OPINION: Our old hospital in General terms

The fate of the old Sarnia General Hospital has been in limbo for nearly three years. Glenn Ogilvie Photo

A multi-party logjam that turned the once-proud Sarnia General Hospital building into a derelict eyesore may be about to break.

With a prospective buyer in the wings, Sarnia council voted last week to begin a process that could finally see the city-owned land sold and redeveloped.

It couldn’t come at a better time.

Sarnia owns the ground but Bluewater Health owns the empty building, which for three years now has been inching toward Detroit-like urban desolation.

Just the minimum upkeep and security has cost Bluewater Health $1 million already, money that could have gone to something useful, like healing patients. And the bills mount each month.

Sarnia opted not to put the property on the market in 2011 because it was waiting to hear what kind of cash Ontario would offer for decommissioning and demolition.

Estimates to clear the property run from $3 million to $7 million. With Ontario prepared to ante up just $75,000 thus far it’s a small wonder things had stalled.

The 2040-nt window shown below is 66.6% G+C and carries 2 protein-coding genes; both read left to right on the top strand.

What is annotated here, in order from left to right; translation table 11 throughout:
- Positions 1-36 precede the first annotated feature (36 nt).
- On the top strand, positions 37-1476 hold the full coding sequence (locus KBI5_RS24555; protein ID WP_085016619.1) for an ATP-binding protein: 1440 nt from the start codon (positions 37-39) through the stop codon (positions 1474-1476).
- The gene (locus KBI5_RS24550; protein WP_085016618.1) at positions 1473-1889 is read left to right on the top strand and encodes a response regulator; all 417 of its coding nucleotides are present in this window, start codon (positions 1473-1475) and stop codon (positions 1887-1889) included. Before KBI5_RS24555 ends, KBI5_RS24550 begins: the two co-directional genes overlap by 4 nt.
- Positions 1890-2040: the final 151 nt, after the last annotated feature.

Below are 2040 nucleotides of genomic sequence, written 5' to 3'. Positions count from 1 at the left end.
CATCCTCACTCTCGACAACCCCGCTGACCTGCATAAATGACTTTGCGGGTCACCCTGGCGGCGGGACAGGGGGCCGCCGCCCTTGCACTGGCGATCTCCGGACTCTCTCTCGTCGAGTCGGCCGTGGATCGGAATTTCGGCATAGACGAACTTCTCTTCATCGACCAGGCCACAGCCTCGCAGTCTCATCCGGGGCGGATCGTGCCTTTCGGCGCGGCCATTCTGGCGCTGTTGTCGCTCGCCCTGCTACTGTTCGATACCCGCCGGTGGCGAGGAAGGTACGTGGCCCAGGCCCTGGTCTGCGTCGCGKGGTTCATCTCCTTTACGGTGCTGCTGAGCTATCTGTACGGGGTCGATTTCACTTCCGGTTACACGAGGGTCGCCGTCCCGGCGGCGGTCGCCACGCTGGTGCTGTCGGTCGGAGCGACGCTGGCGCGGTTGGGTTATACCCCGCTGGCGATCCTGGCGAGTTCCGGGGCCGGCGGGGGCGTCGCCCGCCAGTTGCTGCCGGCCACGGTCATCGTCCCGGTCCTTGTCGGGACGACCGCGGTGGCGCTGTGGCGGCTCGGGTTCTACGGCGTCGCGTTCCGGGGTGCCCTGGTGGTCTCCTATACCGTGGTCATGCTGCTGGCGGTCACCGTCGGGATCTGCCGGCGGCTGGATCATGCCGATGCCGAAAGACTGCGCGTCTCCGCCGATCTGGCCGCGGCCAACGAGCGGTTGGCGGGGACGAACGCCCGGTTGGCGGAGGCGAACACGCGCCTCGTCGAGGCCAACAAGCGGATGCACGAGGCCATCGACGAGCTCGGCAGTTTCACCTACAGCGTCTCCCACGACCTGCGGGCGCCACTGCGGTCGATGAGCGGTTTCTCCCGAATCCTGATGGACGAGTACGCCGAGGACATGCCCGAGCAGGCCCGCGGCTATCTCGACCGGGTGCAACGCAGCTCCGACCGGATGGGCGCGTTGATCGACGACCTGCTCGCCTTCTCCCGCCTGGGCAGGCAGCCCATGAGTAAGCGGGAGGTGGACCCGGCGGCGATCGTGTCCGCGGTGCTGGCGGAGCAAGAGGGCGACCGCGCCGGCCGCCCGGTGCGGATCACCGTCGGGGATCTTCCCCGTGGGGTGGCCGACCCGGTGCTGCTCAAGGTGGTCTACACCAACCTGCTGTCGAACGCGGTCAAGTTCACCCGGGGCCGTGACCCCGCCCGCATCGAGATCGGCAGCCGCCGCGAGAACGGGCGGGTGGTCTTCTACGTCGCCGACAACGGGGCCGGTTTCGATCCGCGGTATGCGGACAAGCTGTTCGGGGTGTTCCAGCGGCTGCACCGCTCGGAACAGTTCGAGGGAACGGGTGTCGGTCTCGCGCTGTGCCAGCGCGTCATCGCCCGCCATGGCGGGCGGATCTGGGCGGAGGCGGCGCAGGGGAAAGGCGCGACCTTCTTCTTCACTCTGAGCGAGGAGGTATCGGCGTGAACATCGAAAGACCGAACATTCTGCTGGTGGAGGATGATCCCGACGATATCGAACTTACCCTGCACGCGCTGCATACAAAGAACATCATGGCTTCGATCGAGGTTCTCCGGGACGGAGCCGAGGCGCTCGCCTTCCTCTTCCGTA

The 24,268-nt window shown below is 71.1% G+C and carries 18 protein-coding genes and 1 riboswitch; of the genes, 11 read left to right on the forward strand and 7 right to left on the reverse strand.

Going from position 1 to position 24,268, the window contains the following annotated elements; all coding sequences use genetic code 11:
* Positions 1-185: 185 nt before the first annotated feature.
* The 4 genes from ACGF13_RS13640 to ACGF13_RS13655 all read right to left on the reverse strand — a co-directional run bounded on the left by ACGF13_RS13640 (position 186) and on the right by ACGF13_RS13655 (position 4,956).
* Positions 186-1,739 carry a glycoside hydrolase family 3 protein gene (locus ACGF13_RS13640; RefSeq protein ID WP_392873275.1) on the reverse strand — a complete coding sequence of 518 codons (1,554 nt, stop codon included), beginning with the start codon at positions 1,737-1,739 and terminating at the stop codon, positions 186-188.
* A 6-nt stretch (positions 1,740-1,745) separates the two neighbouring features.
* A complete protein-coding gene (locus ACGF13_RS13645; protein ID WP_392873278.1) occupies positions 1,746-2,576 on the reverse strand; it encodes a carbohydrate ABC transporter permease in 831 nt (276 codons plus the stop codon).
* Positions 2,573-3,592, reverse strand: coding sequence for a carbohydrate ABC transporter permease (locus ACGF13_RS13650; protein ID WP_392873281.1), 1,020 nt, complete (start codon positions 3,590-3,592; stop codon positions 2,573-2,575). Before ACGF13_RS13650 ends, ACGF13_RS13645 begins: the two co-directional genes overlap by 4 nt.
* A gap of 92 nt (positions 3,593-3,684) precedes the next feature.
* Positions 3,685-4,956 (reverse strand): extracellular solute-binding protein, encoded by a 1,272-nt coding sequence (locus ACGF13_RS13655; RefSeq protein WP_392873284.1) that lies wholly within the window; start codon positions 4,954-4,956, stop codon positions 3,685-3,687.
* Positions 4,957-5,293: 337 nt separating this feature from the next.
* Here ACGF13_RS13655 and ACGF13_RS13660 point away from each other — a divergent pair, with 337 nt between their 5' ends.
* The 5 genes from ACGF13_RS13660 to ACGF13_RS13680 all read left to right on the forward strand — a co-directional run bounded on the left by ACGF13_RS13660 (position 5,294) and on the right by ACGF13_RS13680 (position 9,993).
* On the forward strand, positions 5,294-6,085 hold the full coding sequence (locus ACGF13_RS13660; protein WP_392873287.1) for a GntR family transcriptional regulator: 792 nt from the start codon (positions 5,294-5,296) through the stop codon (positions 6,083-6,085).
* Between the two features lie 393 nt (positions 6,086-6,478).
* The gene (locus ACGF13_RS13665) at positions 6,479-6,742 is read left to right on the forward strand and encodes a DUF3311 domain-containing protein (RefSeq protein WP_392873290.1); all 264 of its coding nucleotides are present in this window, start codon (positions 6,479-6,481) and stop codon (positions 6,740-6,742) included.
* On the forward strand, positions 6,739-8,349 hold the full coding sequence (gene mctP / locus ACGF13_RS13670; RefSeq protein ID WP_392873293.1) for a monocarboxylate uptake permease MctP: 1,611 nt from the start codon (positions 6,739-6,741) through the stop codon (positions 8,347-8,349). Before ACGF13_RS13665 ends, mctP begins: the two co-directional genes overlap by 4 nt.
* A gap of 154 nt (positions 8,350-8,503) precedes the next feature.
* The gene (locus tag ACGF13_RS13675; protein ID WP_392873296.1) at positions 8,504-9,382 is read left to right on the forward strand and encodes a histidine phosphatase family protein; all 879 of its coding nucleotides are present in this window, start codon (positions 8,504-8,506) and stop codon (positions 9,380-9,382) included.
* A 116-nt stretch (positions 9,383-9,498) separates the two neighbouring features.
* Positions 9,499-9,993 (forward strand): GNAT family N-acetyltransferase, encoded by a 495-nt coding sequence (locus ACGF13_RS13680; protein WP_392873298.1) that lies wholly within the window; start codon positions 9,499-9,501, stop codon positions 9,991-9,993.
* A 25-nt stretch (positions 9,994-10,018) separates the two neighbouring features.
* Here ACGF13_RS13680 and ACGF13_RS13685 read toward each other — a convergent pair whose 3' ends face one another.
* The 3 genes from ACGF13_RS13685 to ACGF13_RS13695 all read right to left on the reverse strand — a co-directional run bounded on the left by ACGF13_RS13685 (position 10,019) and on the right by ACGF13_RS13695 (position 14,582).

Bluewater Health’s board of directors initiated the breakthrough when it asked council in April to change tack and begin shopping the land again.

“We need and are anxious to find a shared solution as quickly as possible,” chair Stephane Thiffeault told councillors.

Meanwhile, an unnamed group has quietly expressed interest in the site.

Mayor Mike Bradley wouldn’t say who’s involved but describes it as a community-based offer from business people with credibility.

It’s no secret three local agencies – Canadian Mental Health, Community Care Access Centre and North Lambton Community Health Centre – have been nosing around for shared office space.

Whoever the potential investors, they are apparently interested in a project that would require partial demolition of the building complex, the oldest wing of which dates to 1929.

The original hospital, a lovely old thing with ivy-covered turrets dating to 1896, was pulled down in the 1950s.

City staff are now preparing a report for June 23 outlining the options for redevelopment. Despite a potential buyer, council will probably go the “request for proposals” route.

An RFP would give all interested parties a chance to bid on the land and the city greater control of the process.

With any luck, the land bounded by Mitton, George, Mackenzie and Essex will be reborn soon into a productive city block again.

 – George Mathewson